Christians and partisanship
I’m not going to argue that Christians should never be a part of a political party. There are perfectly good reasons for Christians to be a part of one. Simple and logical reasons are that there are places where if you want to fully participate in the electoral process, it only makes sense to be a part of one of the parties. I get that.
Maybe there’s a better question than the all or nothing version of should Christians be in a political party or not. Maybe the better question is this – is there a clearly defined line that Christians should not cross when it comes to loyalty to party?
Maybe one way of looking at this is to say that Christians should not be party animals – as in the donkey and elephant. By that I mean, at what point does one’s party registration become more foundational to one’s identity than one’s faith? At what point has a Christian cross a line in which their party loyalty has superseded their faith?
Here’s the answer – I don’t know. What I do know is that there is not a nice uniform universal answer to that question. Some people are really good about being a part of a political party and knowing that it is secondary to their faith. For those folks, it’s not even close and not difficult. They stay far away from confusing their loyalties. How many people? I have no idea.
Unfortunately, there are folks though who, either consciously or not, have somehow turned their political identification into something more than what it started out to be for them. When one’s loyalty to political party become the primary source, the foundation, the thing that is listened to in order to make decisions, then it no longer a political party – it’s a faith.
How many people? I have no idea. I just don’t think any of this is easy or simple. And I don’t think anyone really thinks about this either. It’s not like a person wakes up one day and says, “You know, today, I’m going to take my political party loyalty and turn it into my religious faith.” It happens slowly, through small decisions, accumulated over time. It happens when we listen to politicians and stop questioning if the person is telling the truth. It happens when we start to think that the fate of the nation hinges on a specific election and specific outcomes and if those things don’t happen, it will spell out the end. It happens when we start to believe the rhetoric – not just any rhetoric – but rather the rhetoric of extremes, the us/them narratives, the all or nothing statements. It happens when we buy into the fear that is sold. It happens when we sense that if we question the ideology, the politicians, the party, then we fear we will be cast out. None of these on their own do it. But added together over time – it has taken over and you probably don’t even realize. It’s just normal. And you have no reason to question it. When we aren’t capable of questioning, then it’s time to wake up – to be woken up.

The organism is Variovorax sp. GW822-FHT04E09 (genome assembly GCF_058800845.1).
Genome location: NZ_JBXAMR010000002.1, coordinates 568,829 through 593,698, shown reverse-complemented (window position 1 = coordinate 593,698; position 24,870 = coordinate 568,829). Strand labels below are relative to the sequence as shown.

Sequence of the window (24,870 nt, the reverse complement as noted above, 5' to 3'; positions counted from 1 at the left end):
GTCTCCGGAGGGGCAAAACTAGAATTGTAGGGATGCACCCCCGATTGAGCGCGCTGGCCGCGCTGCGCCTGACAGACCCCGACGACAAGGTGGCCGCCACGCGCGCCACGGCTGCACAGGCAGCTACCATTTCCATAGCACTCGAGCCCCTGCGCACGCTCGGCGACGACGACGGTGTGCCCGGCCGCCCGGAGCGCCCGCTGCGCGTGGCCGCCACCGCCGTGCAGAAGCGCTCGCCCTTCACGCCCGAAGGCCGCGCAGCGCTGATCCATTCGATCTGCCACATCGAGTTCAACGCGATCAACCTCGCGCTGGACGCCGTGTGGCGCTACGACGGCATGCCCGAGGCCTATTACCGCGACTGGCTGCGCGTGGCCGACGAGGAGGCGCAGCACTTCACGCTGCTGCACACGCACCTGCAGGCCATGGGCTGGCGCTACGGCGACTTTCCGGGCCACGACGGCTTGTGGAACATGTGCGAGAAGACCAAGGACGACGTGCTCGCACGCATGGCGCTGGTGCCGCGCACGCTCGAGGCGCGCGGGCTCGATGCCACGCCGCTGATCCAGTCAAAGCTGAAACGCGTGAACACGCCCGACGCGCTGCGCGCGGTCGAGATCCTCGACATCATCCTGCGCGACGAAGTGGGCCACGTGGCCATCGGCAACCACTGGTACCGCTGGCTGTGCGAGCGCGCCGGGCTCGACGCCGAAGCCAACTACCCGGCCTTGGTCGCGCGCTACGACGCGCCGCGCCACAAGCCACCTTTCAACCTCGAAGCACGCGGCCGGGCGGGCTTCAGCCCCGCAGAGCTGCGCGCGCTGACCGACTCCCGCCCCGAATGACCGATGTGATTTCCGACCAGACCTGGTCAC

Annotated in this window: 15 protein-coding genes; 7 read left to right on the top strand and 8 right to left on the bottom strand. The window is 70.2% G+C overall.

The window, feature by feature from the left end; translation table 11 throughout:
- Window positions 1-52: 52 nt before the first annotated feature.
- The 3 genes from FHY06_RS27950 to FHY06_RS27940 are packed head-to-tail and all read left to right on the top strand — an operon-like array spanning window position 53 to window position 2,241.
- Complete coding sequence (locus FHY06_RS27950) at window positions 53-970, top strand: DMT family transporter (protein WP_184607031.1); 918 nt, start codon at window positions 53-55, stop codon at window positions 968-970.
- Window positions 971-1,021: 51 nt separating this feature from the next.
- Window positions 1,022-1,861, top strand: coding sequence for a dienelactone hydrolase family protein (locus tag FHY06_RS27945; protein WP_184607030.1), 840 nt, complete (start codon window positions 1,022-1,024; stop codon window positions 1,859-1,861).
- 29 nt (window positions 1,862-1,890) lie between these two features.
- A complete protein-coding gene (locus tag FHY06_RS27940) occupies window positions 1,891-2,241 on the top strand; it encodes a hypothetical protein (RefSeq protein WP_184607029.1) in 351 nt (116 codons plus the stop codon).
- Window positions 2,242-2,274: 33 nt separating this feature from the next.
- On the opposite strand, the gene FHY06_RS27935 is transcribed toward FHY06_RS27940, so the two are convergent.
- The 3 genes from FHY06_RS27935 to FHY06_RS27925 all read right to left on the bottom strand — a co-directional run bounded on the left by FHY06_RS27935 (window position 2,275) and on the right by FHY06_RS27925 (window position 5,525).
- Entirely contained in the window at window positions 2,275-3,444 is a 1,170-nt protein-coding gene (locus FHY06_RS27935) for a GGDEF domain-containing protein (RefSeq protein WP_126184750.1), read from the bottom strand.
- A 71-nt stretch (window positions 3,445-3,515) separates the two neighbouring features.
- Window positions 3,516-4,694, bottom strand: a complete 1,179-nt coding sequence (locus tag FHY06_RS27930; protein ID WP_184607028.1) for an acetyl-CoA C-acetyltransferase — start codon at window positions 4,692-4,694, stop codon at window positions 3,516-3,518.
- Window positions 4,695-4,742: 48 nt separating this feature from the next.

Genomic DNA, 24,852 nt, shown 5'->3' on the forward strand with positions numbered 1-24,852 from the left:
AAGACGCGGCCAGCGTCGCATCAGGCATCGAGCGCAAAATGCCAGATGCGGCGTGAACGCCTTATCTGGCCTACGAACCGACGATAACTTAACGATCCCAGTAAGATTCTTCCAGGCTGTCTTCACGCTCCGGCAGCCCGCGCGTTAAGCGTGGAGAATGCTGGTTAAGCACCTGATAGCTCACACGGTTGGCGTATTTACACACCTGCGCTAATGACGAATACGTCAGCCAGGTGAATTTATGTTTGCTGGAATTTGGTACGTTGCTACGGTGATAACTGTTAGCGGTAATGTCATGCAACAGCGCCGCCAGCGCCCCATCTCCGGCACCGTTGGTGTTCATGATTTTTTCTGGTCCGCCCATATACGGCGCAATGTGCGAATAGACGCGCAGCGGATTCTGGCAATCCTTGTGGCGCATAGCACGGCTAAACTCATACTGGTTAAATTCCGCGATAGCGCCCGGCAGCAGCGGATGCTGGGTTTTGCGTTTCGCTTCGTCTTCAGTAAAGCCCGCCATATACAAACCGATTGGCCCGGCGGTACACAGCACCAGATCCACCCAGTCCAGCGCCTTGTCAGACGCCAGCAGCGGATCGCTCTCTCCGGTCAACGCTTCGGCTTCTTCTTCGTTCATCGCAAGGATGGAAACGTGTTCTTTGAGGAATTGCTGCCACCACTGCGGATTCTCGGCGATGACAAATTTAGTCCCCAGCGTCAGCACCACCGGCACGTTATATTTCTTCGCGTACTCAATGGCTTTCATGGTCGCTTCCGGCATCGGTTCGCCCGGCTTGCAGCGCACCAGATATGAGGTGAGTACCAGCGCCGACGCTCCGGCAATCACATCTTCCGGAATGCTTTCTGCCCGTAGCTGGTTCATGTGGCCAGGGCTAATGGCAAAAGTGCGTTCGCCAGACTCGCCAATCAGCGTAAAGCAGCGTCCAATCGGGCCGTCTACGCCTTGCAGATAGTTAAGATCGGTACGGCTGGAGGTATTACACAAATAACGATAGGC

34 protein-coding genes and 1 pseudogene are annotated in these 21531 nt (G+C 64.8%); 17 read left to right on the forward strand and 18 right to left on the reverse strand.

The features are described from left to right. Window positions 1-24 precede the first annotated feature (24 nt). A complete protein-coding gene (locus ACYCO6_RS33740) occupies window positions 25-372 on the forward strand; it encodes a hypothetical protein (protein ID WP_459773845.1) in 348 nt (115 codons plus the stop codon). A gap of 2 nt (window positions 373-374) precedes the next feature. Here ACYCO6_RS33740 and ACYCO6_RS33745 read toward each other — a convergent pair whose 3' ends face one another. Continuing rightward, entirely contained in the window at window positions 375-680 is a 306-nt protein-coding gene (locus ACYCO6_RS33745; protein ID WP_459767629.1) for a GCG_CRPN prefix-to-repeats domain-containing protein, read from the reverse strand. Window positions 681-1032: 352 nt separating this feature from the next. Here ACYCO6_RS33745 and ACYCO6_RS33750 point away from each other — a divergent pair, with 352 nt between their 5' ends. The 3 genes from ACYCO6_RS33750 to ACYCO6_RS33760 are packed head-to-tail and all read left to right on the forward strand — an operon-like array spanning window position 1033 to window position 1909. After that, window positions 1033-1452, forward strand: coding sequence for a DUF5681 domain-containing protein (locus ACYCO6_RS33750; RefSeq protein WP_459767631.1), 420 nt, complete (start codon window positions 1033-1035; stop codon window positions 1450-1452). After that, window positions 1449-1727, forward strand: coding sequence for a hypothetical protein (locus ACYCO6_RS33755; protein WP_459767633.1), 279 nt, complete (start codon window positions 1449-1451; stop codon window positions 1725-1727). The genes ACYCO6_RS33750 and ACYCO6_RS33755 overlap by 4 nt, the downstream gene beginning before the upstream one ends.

Should Christians be in a political party? I’m not going to telly you that you should or shouldn’t. I will say this – I see no need to be in one for me. I’ve been a part of one, very much a part of one. And when I left, I felt free. That’s what the Gospel does – it frees us. In my case, leaving the party I was registered in was freeing. And I had no reason to sign up for another party. Why would I? I was just made free. Why would I trade that in? But that’s me. And that’s a part of my story and the challenge that I have faced where I confused party loyalty with something far greater. I’m grateful for being set free from that.
You have to make your own decision and figure out what works for you. If you are in bondage, then know that it doesn’t have to be that way – regardless of whether we are talking about partisanship or anything else. It doesn’t have to be that way. You can be free. And when you are freed, I know this – it’s a weight off your shoulders. You can see clearer. There is no need to defend what you felt compelled to defend before. You are free. That’s what Christians are called to. It’s what is offered.